They’re Not Like Us has been one of the most polarizing comics over the last three months due to its immoral characters and questionable acts of violence.
Many have been angered and confused, writing this off as a book out to create controversy and not much more; thing is, maybe that’s what writer Eric Stephenson wants you to think. I check out the latest issue to see if this onion has been peeled a bit better. Is it good?
They’re Not Like Us #4 (Image Comics)
Our main protagonist Syd has been living amongst other mind power folks for two weeks now. They are special in a variety of different ways and the guy who runs the house is named The Voice. They all have code names actually and they’ve taken it upon themselves to use their powers to punish people who have done wrong. Or even those who will do wrong in the future. We’ve witnessed them kick the crap out of folks who were going to spray paint walls and it’s been a little dicey rooting for them as a result. They’re all relatively well fleshed out characters who legitimately want to do good, but at the same time they think it’s okay to take the law into their own hands. Why not, they are super powered right?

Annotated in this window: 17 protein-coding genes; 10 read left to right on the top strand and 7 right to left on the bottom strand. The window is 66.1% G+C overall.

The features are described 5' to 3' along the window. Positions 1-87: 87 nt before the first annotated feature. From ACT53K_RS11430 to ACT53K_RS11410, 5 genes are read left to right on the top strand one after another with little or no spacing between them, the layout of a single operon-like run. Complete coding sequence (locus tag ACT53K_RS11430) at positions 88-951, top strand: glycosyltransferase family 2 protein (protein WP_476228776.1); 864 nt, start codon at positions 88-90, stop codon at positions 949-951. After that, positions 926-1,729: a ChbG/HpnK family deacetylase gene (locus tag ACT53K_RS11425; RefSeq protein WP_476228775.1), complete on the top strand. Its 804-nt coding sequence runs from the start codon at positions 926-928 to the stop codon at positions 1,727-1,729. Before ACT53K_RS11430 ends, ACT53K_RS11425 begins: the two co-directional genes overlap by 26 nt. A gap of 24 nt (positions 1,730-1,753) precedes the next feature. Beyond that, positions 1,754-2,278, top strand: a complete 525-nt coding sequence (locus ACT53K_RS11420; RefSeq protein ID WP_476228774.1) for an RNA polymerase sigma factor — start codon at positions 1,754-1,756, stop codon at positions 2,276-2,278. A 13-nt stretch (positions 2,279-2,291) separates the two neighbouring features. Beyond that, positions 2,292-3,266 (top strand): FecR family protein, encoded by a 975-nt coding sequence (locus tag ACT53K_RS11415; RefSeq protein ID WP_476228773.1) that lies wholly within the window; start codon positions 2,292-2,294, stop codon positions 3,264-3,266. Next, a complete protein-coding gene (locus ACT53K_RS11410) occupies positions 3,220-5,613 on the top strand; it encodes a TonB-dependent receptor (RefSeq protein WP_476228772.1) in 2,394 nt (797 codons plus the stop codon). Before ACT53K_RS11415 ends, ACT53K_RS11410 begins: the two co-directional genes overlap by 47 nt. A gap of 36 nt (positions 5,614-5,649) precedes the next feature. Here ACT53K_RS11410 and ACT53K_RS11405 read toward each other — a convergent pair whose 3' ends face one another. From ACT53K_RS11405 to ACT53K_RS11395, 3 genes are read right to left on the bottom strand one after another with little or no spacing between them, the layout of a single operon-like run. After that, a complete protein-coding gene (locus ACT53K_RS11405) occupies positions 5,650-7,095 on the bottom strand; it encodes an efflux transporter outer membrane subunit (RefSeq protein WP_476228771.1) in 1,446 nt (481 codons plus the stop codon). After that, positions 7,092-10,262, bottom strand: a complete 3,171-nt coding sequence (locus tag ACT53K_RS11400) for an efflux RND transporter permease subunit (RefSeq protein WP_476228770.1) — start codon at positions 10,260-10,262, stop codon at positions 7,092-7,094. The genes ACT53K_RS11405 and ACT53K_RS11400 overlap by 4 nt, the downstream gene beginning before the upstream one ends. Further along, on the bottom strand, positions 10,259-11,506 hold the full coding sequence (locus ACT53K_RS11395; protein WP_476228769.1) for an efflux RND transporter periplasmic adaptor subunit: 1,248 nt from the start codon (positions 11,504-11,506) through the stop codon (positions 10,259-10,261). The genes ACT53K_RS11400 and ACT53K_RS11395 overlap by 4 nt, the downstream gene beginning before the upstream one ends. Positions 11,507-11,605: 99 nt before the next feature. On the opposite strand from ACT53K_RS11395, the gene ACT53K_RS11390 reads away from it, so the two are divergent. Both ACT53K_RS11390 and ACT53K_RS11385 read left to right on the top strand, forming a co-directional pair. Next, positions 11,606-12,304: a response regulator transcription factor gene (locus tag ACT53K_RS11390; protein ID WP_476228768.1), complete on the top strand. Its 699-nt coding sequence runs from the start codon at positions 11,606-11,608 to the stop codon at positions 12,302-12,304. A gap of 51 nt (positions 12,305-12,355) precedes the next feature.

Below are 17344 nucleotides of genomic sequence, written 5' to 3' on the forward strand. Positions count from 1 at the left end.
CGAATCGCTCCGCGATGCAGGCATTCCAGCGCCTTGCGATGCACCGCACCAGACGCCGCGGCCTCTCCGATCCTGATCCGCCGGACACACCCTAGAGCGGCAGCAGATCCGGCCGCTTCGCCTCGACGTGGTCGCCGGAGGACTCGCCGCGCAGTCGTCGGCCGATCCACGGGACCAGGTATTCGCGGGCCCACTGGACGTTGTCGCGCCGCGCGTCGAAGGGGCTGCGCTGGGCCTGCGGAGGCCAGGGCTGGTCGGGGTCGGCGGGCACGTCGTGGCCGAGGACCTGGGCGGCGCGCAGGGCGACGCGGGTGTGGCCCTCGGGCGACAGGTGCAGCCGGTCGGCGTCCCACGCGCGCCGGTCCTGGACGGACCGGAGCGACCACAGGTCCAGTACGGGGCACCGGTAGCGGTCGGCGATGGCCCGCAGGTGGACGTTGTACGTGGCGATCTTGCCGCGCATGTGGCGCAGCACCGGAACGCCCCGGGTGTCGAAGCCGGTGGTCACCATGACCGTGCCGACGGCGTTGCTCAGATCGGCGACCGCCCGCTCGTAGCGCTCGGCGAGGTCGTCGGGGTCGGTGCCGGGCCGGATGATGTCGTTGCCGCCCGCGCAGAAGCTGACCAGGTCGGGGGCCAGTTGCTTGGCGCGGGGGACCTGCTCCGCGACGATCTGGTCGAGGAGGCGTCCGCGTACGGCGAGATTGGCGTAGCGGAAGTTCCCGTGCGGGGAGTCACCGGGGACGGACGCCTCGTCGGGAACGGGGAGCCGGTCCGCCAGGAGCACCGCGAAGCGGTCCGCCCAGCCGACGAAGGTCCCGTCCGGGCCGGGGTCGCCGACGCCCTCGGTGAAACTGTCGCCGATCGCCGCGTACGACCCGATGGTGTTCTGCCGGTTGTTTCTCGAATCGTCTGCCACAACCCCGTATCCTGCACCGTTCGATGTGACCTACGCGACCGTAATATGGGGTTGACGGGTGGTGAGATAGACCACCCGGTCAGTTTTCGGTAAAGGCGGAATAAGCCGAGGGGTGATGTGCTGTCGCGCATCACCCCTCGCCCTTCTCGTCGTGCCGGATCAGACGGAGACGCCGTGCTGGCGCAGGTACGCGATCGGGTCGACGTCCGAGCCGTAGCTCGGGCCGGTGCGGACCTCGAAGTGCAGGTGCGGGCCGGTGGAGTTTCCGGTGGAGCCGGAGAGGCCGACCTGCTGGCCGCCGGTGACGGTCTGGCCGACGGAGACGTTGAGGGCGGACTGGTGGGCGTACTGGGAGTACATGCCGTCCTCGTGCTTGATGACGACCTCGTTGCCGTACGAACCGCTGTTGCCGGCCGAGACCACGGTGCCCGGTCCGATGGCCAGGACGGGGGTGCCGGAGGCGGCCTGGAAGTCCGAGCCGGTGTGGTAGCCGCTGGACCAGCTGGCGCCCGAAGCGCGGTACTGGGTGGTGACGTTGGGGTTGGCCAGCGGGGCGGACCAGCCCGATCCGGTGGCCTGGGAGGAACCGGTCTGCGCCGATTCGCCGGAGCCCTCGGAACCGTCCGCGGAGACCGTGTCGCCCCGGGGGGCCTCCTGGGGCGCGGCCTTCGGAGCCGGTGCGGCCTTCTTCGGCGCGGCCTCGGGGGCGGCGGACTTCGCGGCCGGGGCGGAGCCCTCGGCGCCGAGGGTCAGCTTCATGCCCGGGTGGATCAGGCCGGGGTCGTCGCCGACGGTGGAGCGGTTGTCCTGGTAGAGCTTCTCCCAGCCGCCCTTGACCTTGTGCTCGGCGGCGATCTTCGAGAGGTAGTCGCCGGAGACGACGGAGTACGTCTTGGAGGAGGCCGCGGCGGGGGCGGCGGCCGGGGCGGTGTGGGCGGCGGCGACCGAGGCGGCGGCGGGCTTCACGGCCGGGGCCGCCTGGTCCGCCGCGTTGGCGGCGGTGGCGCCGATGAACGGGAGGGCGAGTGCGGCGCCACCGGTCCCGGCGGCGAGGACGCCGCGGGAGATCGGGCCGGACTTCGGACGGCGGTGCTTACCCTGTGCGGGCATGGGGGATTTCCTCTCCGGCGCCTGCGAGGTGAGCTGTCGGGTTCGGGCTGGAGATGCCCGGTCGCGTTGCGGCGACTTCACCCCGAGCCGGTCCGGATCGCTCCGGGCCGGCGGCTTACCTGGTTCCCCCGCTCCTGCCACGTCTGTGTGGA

Bad dreams suck!
This issue opens with a bad dream, which might be an allusion to this title itself as there have been nightmarish acts throughout. It’s a nightmare of Bluegirl’s and she rushes to Syd’s room to find some comfort. Stephenson writes us into a situation where characters reveal themselves here and it opens up a can of worms. To say the plot thickens by issue’s end is an understatement. We learn some key details about what is going on with everyone and how they might not all be in the house willingly. It’s clear the ecosystem of the house is important to The Voice, so when he pushes for a decision that could end Syd’s life it comes as no surprise. From the very start this series hasn’t added up, but it’s clear by issue’s end that is on purpose. A veil needs to be lifted and it’s just starting to peel away here.
Is that a halo?
I can’t get over the detail artist Simon Gane delivers on the ornate backgrounds of the house. I’m not sure a comic book has had such consistently great backgrounds for a comic series. The detail can also be seen in the hair and facial expressions. Gane’s layouts tend to be rather simple and yet his work tends to feel like it’s taking chances. This is in part due to the excellent storytelling going on in each panel as panels tend to strengthen each other based on where he places the camera.
Whoa rude dude!
Is It Good?
As a whole this is a story that’s slow burn with its intentions being played close to the vest. Like a good poker game you’ll be excited by what’s happening off the table more than any hands being dealt, but it’s safe to say a royal flush is coming.